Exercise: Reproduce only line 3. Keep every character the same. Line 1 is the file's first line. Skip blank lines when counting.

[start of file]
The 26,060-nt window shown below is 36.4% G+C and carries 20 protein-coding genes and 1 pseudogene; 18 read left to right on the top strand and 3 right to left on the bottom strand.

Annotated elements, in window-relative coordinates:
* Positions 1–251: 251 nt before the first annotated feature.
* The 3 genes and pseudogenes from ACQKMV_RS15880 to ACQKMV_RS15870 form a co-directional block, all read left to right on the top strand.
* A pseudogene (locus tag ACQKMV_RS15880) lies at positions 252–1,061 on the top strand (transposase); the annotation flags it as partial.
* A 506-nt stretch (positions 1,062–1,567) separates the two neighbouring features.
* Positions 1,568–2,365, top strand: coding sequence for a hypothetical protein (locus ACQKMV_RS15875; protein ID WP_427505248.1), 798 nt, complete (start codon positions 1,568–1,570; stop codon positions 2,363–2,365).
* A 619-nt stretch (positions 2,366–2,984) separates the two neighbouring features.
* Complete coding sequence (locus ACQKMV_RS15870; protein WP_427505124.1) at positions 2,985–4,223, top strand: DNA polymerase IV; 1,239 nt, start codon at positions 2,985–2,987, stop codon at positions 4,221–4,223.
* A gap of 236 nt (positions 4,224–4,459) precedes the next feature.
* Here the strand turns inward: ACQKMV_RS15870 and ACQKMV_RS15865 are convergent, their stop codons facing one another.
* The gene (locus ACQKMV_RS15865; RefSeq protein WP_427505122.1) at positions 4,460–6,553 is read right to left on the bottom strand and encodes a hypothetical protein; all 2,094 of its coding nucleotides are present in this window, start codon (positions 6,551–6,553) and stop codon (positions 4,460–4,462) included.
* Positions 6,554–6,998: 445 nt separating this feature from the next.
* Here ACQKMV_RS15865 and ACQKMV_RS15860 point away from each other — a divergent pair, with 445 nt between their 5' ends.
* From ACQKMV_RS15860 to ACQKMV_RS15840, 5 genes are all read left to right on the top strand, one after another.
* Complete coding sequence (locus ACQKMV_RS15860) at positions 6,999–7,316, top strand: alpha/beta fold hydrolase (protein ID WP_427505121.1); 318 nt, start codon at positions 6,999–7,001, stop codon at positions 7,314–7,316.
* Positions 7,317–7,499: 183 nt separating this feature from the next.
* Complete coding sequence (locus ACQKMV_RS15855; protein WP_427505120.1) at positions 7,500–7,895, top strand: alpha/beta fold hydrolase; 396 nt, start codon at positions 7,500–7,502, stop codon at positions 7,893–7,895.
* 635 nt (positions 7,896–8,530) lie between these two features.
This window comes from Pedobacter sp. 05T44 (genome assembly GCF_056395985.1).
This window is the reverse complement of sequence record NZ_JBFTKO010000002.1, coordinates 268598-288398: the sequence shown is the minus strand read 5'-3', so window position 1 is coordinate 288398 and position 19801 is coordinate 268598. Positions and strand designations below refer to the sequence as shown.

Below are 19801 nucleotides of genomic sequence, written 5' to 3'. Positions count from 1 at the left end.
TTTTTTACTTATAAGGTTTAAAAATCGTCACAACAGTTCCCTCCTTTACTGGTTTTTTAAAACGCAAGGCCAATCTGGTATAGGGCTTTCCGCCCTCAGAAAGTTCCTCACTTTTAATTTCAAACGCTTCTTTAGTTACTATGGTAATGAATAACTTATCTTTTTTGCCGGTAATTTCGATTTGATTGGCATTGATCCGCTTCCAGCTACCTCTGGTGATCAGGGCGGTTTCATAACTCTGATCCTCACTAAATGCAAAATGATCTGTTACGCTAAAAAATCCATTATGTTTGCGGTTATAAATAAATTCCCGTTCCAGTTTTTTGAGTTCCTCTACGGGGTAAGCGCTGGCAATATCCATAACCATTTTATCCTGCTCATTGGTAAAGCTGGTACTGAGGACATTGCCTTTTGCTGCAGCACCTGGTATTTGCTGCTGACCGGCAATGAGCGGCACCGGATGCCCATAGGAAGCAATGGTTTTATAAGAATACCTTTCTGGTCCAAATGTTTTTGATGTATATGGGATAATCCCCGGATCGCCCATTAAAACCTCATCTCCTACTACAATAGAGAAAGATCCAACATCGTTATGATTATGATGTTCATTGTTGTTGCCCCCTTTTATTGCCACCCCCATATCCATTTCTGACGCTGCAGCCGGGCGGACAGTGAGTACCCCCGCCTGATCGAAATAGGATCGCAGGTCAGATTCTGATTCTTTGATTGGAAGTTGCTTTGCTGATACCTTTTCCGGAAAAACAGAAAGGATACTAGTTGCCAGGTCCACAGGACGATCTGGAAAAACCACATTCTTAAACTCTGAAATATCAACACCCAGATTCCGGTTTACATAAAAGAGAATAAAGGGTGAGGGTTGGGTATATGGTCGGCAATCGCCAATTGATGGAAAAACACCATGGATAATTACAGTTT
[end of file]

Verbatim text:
* Positions 1–251: 251 nt before the first annotated feature.